On the side of Trump things are not so obvious. Trump has praised Putin as a strong leader and said that it would be easy for him to find common ground with Putin. He also talked about readiness to cooperate with Russia in Syria against the Islamic State. In an episode widely used by his adversaries Trump even called for “Russian hackers” to hack Clinton’s e-mails to show that he has been involved in shady business. Obviously, Trump has shown little interest in supporting democracy abroad, especially in the former Soviet states. Hence, there are some hopes in Moscow that the new administration would be ready to make a deal that would actually recognize the former Soviet space as a zone of priority interests for Russia.
On the other hand, one could also imagine how US-Russian relations could deteriorate further under Trump. Apart from all the compliments about Putin, Trump also said that he would give the order to shoot down Russian planes if they flew too close to American military. Since foreign policy is not a very big priority for Trump it means that his foreign policy team will play a significant role in formulating foreign policy. And this is not exactly good news for Moscow, since Trump’s foreign policy crew will probably be recruited from conservative Republicans, including members of the Bush and Reagan administrations, many of whom have a hawkish stance toward Russia. The same goes for the Republican majorities in the Senate and the Congress, which, will have a significant influence on foreign policy. Impulsive, authoritarian traits that Trump has exhibited during his campaign may mean that his attitude to Russia may easily change under circumstances. Besides, Trump will have to overcome the image of a Russian puppet, which had been conferred on him by the Democrats and the liberal media: he will have to prove that he can be tough in dealing with foreign leaders, including Putin. In any case, US foreign policy is formulated as a result of a complicated process that involves many institutions, so even if Trump wanted to radically change the approach to relations with Moscow this would hardly be possible.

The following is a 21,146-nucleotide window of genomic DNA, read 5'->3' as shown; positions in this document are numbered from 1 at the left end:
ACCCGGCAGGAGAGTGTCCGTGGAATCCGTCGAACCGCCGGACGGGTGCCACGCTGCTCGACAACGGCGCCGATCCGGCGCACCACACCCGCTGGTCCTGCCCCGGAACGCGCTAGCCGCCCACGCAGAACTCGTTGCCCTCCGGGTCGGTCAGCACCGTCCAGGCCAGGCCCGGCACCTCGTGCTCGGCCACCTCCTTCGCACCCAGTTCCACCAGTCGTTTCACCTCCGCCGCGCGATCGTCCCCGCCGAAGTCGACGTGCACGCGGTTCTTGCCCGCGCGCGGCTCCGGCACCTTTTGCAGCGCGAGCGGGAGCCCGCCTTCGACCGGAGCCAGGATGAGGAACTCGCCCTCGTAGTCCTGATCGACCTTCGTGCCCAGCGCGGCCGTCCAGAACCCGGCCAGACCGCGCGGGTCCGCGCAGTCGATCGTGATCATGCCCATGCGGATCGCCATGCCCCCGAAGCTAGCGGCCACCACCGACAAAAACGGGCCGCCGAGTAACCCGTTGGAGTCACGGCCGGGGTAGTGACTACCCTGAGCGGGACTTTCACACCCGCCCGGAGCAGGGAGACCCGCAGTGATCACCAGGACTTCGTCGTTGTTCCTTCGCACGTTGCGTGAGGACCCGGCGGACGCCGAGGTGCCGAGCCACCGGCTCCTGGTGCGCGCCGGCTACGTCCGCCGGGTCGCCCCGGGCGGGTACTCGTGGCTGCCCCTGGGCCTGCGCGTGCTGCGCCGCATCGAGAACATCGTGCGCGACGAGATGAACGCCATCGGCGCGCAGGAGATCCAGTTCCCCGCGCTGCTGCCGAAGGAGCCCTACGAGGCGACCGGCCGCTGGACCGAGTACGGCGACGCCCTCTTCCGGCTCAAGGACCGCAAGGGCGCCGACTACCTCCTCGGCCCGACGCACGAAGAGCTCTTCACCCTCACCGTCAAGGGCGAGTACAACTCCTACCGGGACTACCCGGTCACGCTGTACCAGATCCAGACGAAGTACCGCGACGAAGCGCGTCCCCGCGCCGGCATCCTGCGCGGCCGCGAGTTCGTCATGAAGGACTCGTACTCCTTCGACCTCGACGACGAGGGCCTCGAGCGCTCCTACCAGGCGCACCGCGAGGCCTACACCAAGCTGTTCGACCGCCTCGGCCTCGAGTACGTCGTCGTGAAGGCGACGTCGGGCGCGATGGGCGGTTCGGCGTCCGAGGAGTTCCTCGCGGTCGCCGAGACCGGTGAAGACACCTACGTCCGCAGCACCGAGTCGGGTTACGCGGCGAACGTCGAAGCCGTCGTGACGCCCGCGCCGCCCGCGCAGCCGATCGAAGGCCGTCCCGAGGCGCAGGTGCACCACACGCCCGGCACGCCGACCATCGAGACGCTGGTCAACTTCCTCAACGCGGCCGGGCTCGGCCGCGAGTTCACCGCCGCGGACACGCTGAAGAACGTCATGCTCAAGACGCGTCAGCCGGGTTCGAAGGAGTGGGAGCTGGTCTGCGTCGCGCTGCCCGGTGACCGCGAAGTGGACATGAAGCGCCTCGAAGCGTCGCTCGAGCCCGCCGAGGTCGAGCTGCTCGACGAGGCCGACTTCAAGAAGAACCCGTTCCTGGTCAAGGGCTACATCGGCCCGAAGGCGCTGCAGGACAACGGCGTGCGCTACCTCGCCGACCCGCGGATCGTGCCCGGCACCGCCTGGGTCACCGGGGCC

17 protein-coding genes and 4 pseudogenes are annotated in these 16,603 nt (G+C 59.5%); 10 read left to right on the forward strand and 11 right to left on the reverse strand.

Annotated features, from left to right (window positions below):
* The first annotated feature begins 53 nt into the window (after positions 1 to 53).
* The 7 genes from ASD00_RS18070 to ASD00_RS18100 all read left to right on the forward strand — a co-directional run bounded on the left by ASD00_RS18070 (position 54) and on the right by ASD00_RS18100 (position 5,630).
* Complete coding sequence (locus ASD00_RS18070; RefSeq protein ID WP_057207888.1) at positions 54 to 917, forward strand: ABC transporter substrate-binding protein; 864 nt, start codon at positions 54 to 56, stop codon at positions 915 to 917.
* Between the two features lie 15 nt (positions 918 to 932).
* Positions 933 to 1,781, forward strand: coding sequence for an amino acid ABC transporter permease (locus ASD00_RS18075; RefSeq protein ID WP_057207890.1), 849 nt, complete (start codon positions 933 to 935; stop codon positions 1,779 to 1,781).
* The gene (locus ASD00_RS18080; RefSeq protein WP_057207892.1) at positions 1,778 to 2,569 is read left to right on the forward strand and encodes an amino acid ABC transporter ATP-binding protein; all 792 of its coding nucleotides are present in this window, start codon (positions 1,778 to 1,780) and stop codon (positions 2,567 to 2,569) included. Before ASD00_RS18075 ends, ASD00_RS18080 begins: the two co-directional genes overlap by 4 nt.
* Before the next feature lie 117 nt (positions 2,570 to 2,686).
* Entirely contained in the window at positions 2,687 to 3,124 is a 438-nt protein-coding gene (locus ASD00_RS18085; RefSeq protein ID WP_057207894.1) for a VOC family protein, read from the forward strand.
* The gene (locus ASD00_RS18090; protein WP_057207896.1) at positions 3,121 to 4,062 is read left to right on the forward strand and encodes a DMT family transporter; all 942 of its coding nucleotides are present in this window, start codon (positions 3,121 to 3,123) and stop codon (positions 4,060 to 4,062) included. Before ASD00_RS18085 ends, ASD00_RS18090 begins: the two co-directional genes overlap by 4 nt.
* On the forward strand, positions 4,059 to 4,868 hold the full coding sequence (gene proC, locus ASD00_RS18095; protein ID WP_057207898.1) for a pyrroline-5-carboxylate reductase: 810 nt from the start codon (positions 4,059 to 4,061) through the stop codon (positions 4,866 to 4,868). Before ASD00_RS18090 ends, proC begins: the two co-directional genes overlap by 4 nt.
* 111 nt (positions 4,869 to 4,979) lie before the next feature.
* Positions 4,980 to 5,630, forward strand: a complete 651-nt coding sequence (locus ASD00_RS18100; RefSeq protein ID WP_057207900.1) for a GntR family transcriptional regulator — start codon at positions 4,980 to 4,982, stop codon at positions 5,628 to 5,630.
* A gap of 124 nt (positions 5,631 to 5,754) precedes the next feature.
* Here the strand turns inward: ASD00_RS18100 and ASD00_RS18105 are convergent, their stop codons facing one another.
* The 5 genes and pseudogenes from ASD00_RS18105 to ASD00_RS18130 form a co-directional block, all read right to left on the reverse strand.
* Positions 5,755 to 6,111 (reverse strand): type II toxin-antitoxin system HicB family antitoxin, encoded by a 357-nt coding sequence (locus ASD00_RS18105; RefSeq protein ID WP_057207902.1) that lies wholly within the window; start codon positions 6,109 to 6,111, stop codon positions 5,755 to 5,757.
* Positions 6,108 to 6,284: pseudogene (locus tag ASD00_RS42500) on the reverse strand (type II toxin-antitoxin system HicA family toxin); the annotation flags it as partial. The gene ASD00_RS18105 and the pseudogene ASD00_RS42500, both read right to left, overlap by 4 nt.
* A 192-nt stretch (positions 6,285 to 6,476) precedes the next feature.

Relations between Russia and the USA are only one of the variables that could influence the situation in the South Caucasus: relations between USA and other regional players are also important. Of these, the USA-Iran relations are obviously the most explosive and potentially dangerous for the region. In the Bush years, when some circles in the US were considering a military operation to prevent Iran from acquiring nuclear weapons, this was viewed as a nightmare scenario by both Armenia and Azerbaijan. It is highly unlikely that Trump will resort to a military operation against Iran, but he has talked about scrapping or re-negotiating the nuclear treaty with Iran. Probably, this would not be a priority for Trump, but the Republican hawks, as well as Israeli and the Saudi lobbies, will keep reminding Trump about this promise. It is hard to imagine that Trump would actually scrap the treaty, but he may embark on unfriendly steps with Iran that could jeopardize the treaty. This is especially dangerous for the process of normalization of relations between Iran and the West, as in Iran itself the deal is already disliked by many conservatives, and reformist president Rouhani is facing a difficult election in 2017. Whatever happens, it is obvious that the détente with Iran, which was seen by Obama as one of his major achievements, will not have the same significance for Trump. And if the relations between the West and Iran return to a confrontational pattern it would be bad news for the whole region.